Epistasy of the type which gives a 9:3:4F2 ratio is concluded to be an indication that a reaction brought about by an epistatic gene is an essential precursor of a reaction brought about by the corresponding hypostatic gene.

      These conclusions are applied to variations affecting anthocyanins. It is deduced that cyanidin derivatives are synthetically simpler than delphinidin, but the relation of pelargonidin derivatives to the other anthocyanins is not clear. Monosides are apparently simpler than diglycosides, though more data are required on this type of substitution. All the known mutations affectingpH of the petal cell sap are in the direction acid → alkaline. Natural selection has apparently favoured the production of a more acid sap in the petals than in the plant in general.

      The anthocyanin data confirm that: (1) Changes in the wild-type phenotype do not occur at random, but preponderantly in one direction, from the complex to the simple, and (2) That dominance is associated with wild-type allelomorphsirrespective of the nature of the chemical changes produced by a gene substitution.

    • The calculation and precision of linkage values from tetrad analysis

      K. Mather G. H. Beale

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      The usual type of genetic experiment utilizes only one of the four spores resulting from meiosis in a mother cell. In some organisms it is possible to make a genetical analysis of all four spores, and such analyses will yield considerably more information about linkage of two genes, or of gene and centromere, than does the common type of genetical experiment. The observations made on different spores of the same tetrad are, however, not independent but the problems of estimation which arise may be overcome by the method of maximum likelihood.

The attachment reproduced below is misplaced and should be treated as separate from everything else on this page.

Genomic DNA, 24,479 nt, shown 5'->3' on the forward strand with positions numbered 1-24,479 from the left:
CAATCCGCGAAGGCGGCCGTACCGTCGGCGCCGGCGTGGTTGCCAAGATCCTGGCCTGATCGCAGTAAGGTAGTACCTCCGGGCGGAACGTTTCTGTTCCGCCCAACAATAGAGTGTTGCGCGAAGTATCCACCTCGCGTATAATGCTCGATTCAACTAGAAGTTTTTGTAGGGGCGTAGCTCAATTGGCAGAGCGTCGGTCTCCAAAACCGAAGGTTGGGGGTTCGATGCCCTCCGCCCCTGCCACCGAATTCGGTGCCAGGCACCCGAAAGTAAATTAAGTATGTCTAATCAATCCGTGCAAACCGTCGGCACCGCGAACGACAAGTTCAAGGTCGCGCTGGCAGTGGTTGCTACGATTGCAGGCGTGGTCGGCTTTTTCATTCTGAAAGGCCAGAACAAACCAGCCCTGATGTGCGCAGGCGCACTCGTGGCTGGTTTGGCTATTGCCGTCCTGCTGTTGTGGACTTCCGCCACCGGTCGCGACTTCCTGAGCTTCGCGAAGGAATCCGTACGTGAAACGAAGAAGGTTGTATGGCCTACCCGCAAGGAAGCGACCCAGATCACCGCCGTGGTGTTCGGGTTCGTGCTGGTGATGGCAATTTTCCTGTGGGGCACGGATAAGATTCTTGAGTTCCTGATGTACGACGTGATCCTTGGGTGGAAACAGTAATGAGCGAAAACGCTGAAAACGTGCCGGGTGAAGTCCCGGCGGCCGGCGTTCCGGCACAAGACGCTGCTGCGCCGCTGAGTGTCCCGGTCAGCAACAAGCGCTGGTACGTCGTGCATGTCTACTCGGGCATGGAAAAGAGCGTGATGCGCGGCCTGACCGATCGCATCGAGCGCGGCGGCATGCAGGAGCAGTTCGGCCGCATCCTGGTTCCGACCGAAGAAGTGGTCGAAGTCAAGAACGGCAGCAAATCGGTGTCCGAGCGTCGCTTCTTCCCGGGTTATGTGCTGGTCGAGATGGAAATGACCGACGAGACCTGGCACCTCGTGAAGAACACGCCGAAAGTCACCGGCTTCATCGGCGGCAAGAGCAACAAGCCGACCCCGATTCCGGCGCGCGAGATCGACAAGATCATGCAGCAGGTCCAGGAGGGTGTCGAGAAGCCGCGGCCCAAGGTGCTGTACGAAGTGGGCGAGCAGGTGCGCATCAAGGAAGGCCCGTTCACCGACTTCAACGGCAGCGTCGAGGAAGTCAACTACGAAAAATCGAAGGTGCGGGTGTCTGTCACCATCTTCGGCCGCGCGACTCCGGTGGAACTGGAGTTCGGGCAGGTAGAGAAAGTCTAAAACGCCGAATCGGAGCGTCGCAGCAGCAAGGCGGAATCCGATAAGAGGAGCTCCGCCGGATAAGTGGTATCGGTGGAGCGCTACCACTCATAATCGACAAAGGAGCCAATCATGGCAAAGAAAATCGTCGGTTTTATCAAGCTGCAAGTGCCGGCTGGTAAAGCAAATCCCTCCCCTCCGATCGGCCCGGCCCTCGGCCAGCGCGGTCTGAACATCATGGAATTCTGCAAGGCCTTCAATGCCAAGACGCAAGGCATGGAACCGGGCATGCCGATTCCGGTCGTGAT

Estimation of the recombination fraction and its variance from completely and incompletely analysed tetrads with and without viability disturbances is considered. The relative values of the various types of data are given, and the appropriate method of combining them in a single estimation is also given. Special attention is paid to the cases of close linkage of two genes, and linkage of a gene to the centromere.

      The calculation of coincidence values and their variances is discussed.

      Many of the calculations are illustrated arithmetically, using data from segregation inNeurospora crassa.

    • An unstable gene inPortulaca: Mutation rate at different temperatures

      A. C. Fabergé G. H. Beale

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      A variety ofPortulaca grandiflora with coloured mutation spots on its stems and petals was subjected to temperatures of 25, 30, 35 and 40° C. for 6 weeks. Four clones were used, and four plants of each clone. The number of mutations was estimated by counting the spots on a sample of the stems.

      It was found that there is a significant reduction in mutation rate with rising temperature, whether one takes as a standard a unit of stem length, a cell, or a unit of time.

      This fractionalQ10 is incompatible with a direct application of Delbrück’s theory, according to which mutations are changes in the position of atoms in a molecule produced by thermal agitation. In its simple form, this theory requires aQ10 of about 5.

      It is suggested that mutations can be classified into (a) aschistic, due to breakdown of an existing allele, and (b) schistic, due to inexact copying in gene reproduction. There are indications that our mutations in the unstable gene ofPortulaca belong to the second class, but this is by no means certain. If it belongs to the first type, the effect of temperature must be quite indirect; if to the second, temperaturemight act fairly directly.